S13: You know those big bikes you might see on the highway, it looks like you’ve got enough to put your luggage in it and like big radio stuff in the front.
S12: Those are not popular with millennials and younger people. And so that’s been this existential dilemma that Harley has been grappling with for at least a decade.
S3: Baby boomer motorcyclists keep getting older. Some have quit riding. Some have already gone to that motorcycle rally in the sky. Either way, Harley can’t count on their business forever. But because riders over 50 are still so crucial to Harley sales and because the margins on those pricey boomer bikes are as padded as the seats, Harley has been desperate to hang on to older customers. That has a downside. The Easy Rider thing is getting stale. Younger riders prefer cheaper, sportier bikes, and Harley hasn’t focused enough on that segment of the business to make it work. The result has been an accelerating death spiral. The beginning of 2020 saw the worst sales numbers in 16 years, and that was before the pandemic, when dealerships were shuttered. Those dismal results led Harley CEO to step down and a longtime board member to step up. His name is Johan ZATZ, and he’s cut from different cloth than previous Harley CEOs. He collects art plays, classical guitar. He’s an environmentalist. Maybe most surprising, he’s German. The first non American to lead Harley ZATZ comes from the footwear industry, and he’s famous for lifting Puma from bargain bin sneaker to stylish fashion brand. His first call with Harley investors this spring felt like a breath of fresh air.
S14: From my observations over the last two months, it is clear we are at a critical time in our history that requires significant changes to the company by key insight as follows.
S13: But he just has a lot of conviction behind what he says he’s got a plan, is clear on it, is confident, and the markets just are like, oh, like there’s like the sigh of like they got finally, like somebody who knows what they’re doing. Like, I think that was kind of the reaction that investors had.
S3: Harley boosters are hoping that Jochen Zeitz is marketing alone, can do the same thing it did for Puma, give a moribund brand some new cachet.
S13: He’s a retail guy. A lot of the other CEOs at Harley were manufacturing guys or industrial. They know how to fix production and know how to make the manufacturing run more efficiently.
S12: But when it came to understand the dynamics of retail, I think he is really good at that. And that’s maybe a strength where it might have been a bit of a weak spot in.
S1: The former CEO is short term play has been to cut costs and slow down production. He’s eliminating more than 500 jobs. He needs to get Hurleys bleeding under control. But in the longer term, he has a bigger problem.
S3: How can he reshape Harley’s brand so it can appeal to people under 50? And who will those new younger customers be?
S13: So they are trying to reach younger people, but not like a twenty year old who can’t afford the bike. I’ve seen on some of their social media channels, they had one guy who was like looked like he was South Asian and he was a doctor. And I feel like that is like their dream Harley rider of the future, you know, not just like the white guy with tattoos, but they want to get people of color with professional incomes who can afford their bikes in the future and making it cool with that set.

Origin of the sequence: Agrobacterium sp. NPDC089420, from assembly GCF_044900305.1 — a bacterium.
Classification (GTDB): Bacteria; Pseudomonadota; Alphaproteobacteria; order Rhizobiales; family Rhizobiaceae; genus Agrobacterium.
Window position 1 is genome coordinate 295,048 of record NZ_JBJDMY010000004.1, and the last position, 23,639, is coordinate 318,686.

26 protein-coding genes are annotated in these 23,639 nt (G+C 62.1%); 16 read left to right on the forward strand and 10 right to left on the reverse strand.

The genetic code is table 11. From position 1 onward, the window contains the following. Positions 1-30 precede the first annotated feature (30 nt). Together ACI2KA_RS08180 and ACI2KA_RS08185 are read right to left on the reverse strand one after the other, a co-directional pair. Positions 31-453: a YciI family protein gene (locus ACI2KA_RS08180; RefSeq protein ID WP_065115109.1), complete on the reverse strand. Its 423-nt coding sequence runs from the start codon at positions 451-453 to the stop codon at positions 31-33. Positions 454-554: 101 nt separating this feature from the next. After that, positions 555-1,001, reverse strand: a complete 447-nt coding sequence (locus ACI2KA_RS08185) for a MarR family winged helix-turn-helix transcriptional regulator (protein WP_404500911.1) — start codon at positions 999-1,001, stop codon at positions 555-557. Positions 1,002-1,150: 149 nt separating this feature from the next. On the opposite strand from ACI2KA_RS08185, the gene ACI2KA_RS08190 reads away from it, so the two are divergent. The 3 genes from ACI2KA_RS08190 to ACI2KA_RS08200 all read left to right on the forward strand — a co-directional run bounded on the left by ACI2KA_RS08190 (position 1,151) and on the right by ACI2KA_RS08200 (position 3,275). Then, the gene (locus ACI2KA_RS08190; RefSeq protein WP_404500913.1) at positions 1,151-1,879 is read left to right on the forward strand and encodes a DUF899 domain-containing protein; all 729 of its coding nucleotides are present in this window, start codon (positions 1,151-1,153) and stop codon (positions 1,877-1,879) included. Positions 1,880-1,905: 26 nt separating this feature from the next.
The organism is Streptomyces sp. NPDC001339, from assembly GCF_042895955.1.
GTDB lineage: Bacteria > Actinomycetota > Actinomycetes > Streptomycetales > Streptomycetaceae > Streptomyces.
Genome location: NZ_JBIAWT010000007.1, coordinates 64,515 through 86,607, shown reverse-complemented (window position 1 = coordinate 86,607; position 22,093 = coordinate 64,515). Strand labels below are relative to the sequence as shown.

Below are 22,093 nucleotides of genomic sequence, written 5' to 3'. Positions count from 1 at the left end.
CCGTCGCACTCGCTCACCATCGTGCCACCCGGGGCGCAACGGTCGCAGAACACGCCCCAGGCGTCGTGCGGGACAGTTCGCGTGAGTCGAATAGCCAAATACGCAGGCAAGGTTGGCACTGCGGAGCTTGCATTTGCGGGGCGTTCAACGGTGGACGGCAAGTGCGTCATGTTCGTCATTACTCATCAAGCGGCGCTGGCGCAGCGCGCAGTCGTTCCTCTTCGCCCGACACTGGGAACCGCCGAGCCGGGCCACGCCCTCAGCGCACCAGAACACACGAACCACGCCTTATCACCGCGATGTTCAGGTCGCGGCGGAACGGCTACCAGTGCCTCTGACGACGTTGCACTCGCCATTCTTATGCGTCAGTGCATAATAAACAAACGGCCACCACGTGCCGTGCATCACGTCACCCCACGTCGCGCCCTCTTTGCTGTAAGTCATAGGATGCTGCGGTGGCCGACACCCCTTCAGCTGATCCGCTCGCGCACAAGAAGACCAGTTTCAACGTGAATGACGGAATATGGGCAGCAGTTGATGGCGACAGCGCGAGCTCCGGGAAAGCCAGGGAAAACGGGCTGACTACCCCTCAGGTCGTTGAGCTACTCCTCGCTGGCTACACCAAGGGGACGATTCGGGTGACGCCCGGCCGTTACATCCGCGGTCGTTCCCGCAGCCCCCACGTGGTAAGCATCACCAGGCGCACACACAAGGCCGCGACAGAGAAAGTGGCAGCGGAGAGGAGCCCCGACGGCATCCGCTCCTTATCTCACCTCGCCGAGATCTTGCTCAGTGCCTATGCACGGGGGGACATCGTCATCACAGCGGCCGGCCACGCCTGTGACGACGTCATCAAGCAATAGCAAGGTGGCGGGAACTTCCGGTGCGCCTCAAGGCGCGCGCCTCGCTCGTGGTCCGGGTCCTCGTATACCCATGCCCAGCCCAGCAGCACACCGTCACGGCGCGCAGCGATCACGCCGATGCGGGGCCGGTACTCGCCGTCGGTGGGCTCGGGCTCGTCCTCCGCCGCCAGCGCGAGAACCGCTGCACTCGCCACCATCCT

S3: Part of this will be about marketing and image shaping, but part of it’s about making new products that these new customers really want. Parley’s first stab is the live wire. It’s an amazing machine in many respects, an electric powered motorcycle that goes from zero to 60 faster than any bike Harley has made before. But starting at 30000 dollars, it’s at least three times more expensive than most sporty entry level bikes. And it’s a radical departure from the gasoline soaked vibe that Harley spent more than a century cultivating.
S1: Reconciling the electric bike with the Harley brand is a little tough, it doesn’t quite seem on Brand for Harley, you know, with its like roaring growling combustion engine. Just how do they make that fit their image?
S12: I think it’s a real marketing challenge. I mean, Yelchin, he thinks it’s great because, you know, he says, who would ever think that a Harley rider would want electric bike? But when you ride it and you feel it, it’s totally Harley. I don’t know if everybody agrees with that. It’s quiet. And I think the people that want the growl are always going to want the growl.
S3: This episode was produced by Jess Miller with help from Solutia Technical Direction from Merick Jacob. Special thanks to the Harley Davidson Museum for lending us some engine noises. Gabriel Roth is Slate’s editorial director for audio. Alicia Montgomery is the executive producer of podcasts at Slate. Jim Thomas is senior managing producer of the Slate Podcast Network. Next week on the show, what happens when a giant of the sharing economy faces an economic crisis and won’t share with the people who earn them their profit? My phone just wouldn’t stop ringing. Just cancellation, cancellation, cancellation. I just sat on the floor in my kitchen and just cried. That’s next week on Thrilling Tales of Modern Capitalism.